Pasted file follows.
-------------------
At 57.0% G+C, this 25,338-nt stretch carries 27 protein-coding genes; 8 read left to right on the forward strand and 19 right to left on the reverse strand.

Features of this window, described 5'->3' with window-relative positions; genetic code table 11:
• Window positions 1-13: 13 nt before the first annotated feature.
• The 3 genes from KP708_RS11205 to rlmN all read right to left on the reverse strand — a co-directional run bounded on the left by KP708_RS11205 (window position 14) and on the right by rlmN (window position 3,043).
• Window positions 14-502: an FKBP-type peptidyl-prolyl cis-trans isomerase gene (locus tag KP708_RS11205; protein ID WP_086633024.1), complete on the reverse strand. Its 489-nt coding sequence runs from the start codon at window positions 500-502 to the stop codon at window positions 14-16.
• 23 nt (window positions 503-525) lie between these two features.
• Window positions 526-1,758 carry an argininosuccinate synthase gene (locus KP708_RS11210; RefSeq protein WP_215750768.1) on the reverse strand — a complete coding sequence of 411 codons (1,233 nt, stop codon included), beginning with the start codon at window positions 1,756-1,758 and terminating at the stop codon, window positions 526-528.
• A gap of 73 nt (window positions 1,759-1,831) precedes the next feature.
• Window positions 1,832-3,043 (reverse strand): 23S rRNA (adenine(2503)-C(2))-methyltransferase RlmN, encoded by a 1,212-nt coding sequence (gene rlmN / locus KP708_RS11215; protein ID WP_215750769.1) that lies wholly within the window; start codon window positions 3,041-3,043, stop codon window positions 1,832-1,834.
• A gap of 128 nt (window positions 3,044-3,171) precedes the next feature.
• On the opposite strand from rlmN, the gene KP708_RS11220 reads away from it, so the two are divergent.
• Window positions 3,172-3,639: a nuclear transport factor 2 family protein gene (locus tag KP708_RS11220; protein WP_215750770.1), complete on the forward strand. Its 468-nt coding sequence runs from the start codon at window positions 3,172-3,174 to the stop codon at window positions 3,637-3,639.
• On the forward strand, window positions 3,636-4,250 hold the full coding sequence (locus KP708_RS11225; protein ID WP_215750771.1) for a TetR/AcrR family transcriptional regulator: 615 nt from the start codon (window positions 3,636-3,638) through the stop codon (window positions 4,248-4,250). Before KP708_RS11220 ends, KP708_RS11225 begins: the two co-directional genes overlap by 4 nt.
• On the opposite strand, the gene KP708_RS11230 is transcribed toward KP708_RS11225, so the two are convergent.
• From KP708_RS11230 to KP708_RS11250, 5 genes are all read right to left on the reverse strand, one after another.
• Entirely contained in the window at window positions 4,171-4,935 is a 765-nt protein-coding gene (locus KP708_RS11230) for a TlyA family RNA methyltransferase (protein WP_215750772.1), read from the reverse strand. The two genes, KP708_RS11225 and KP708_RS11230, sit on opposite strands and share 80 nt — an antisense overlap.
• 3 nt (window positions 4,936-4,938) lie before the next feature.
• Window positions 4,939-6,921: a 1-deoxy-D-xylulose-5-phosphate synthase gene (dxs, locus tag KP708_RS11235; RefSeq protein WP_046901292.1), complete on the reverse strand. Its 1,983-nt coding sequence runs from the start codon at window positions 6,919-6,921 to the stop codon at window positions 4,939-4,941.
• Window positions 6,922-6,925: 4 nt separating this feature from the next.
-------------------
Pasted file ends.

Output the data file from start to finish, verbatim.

At 57.0% G+C, this 25,338-nt stretch carries 27 protein-coding genes; 8 read left to right on the forward strand and 19 right to left on the reverse strand.

Features of this window, described 5'->3' with window-relative positions; genetic code table 11:
• Window positions 1-13: 13 nt before the first annotated feature.
• The 3 genes from KP708_RS11205 to rlmN all read right to left on the reverse strand — a co-directional run bounded on the left by KP708_RS11205 (window position 14) and on the right by rlmN (window position 3,043).
• Window positions 14-502: an FKBP-type peptidyl-prolyl cis-trans isomerase gene (locus tag KP708_RS11205; protein ID WP_086633024.1), complete on the reverse strand. Its 489-nt coding sequence runs from the start codon at window positions 500-502 to the stop codon at window positions 14-16.
• 23 nt (window positions 503-525) lie between these two features.
• Window positions 526-1,758 carry an argininosuccinate synthase gene (locus KP708_RS11210; RefSeq protein WP_215750768.1) on the reverse strand — a complete coding sequence of 411 codons (1,233 nt, stop codon included), beginning with the start codon at window positions 1,756-1,758 and terminating at the stop codon, window positions 526-528.
• A gap of 73 nt (window positions 1,759-1,831) precedes the next feature.
• Window positions 1,832-3,043 (reverse strand): 23S rRNA (adenine(2503)-C(2))-methyltransferase RlmN, encoded by a 1,212-nt coding sequence (gene rlmN / locus KP708_RS11215; protein ID WP_215750769.1) that lies wholly within the window; start codon window positions 3,041-3,043, stop codon window positions 1,832-1,834.
• A gap of 128 nt (window positions 3,044-3,171) precedes the next feature.
• On the opposite strand from rlmN, the gene KP708_RS11220 reads away from it, so the two are divergent.
• Window positions 3,172-3,639: a nuclear transport factor 2 family protein gene (locus tag KP708_RS11220; protein WP_215750770.1), complete on the forward strand. Its 468-nt coding sequence runs from the start codon at window positions 3,172-3,174 to the stop codon at window positions 3,637-3,639.
• On the forward strand, window positions 3,636-4,250 hold the full coding sequence (locus KP708_RS11225; protein ID WP_215750771.1) for a TetR/AcrR family transcriptional regulator: 615 nt from the start codon (window positions 3,636-3,638) through the stop codon (window positions 4,248-4,250). Before KP708_RS11220 ends, KP708_RS11225 begins: the two co-directional genes overlap by 4 nt.
• On the opposite strand, the gene KP708_RS11230 is transcribed toward KP708_RS11225, so the two are convergent.
• From KP708_RS11230 to KP708_RS11250, 5 genes are all read right to left on the reverse strand, one after another.
• Entirely contained in the window at window positions 4,171-4,935 is a 765-nt protein-coding gene (locus KP708_RS11230) for a TlyA family RNA methyltransferase (protein WP_215750772.1), read from the reverse strand. The two genes, KP708_RS11225 and KP708_RS11230, sit on opposite strands and share 80 nt — an antisense overlap.
• 3 nt (window positions 4,936-4,938) lie before the next feature.
• Window positions 4,939-6,921: a 1-deoxy-D-xylulose-5-phosphate synthase gene (dxs, locus tag KP708_RS11235; RefSeq protein WP_046901292.1), complete on the reverse strand. Its 1,983-nt coding sequence runs from the start codon at window positions 6,919-6,921 to the stop codon at window positions 4,939-4,941.
• Window positions 6,922-6,925: 4 nt separating this feature from the next.